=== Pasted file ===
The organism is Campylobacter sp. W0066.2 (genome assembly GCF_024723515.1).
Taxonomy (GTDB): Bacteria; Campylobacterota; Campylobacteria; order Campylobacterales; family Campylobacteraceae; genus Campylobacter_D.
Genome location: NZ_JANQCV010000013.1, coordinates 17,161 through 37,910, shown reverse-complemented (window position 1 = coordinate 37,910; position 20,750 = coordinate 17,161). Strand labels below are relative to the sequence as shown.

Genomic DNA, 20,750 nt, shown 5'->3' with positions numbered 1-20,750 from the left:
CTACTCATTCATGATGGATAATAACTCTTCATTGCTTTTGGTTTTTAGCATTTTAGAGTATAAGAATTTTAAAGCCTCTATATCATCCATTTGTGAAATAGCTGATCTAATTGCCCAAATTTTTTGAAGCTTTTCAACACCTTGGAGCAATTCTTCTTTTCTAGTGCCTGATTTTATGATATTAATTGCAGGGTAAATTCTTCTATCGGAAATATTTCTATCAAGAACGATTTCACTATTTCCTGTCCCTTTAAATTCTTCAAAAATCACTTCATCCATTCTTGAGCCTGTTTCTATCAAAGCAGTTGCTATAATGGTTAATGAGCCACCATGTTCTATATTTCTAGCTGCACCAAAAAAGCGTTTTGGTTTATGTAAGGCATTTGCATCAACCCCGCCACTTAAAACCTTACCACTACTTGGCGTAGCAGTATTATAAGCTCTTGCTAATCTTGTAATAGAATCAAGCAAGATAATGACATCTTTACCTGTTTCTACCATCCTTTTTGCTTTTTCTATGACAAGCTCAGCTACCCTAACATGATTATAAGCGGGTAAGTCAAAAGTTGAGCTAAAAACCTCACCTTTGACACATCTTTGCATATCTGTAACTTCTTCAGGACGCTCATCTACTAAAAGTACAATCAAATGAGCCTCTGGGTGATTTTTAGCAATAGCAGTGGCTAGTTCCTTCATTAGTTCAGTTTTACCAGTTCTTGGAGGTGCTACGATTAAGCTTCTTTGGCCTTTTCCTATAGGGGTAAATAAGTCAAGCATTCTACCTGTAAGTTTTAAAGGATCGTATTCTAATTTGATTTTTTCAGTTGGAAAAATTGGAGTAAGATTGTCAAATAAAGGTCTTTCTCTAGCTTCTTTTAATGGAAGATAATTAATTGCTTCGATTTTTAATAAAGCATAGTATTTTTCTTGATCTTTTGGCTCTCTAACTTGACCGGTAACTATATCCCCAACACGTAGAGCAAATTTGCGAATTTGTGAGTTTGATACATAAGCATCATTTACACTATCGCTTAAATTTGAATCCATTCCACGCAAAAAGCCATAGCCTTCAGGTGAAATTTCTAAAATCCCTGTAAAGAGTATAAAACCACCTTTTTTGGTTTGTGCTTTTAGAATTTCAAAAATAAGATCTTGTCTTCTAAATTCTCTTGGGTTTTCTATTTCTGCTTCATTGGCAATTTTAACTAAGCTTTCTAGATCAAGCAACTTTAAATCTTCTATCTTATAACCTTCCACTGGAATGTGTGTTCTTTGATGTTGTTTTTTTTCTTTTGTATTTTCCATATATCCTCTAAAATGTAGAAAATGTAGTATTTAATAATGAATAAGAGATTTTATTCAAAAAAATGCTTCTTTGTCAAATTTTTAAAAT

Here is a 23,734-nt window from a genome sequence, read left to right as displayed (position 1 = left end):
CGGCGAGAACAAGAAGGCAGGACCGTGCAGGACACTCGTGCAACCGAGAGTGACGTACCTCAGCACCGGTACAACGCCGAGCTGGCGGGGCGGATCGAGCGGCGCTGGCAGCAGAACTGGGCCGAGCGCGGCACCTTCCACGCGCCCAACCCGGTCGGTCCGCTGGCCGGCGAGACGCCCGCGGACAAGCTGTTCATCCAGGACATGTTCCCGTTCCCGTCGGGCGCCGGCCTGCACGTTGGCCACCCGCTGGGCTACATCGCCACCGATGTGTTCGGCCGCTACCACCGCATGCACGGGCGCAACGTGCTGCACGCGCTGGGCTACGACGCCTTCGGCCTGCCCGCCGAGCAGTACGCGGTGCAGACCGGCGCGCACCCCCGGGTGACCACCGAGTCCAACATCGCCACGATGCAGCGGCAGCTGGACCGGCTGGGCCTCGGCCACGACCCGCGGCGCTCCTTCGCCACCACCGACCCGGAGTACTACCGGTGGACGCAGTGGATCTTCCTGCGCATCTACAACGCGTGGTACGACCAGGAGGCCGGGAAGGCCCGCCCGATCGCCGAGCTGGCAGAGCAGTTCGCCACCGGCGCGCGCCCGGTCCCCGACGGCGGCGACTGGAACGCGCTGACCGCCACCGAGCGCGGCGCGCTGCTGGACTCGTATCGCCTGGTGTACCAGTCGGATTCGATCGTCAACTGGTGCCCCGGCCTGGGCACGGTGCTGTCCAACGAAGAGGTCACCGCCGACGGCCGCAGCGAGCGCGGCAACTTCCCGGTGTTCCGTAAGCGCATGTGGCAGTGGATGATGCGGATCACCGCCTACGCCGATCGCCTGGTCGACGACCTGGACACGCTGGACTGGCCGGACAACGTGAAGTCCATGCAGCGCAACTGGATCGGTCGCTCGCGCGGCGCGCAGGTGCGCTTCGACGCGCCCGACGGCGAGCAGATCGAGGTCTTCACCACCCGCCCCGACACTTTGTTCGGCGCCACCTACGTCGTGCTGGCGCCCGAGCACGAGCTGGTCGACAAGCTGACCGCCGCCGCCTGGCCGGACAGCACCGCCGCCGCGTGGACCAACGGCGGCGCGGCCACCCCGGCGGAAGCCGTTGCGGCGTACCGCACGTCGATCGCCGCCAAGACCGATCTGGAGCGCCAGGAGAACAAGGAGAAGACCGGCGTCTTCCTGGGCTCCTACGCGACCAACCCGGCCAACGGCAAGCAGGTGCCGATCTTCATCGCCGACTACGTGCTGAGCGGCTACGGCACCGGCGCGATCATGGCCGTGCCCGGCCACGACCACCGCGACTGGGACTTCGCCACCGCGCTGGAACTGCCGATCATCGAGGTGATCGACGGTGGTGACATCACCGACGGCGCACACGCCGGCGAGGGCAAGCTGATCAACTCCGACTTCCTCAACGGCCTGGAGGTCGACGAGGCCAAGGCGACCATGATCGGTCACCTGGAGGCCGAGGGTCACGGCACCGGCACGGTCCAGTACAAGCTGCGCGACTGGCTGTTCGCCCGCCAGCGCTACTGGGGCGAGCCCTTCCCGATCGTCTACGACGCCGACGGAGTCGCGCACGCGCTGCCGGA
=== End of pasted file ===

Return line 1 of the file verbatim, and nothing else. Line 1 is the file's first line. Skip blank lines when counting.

The organism is Campylobacter sp. W0066.2 (genome assembly GCF_024723515.1).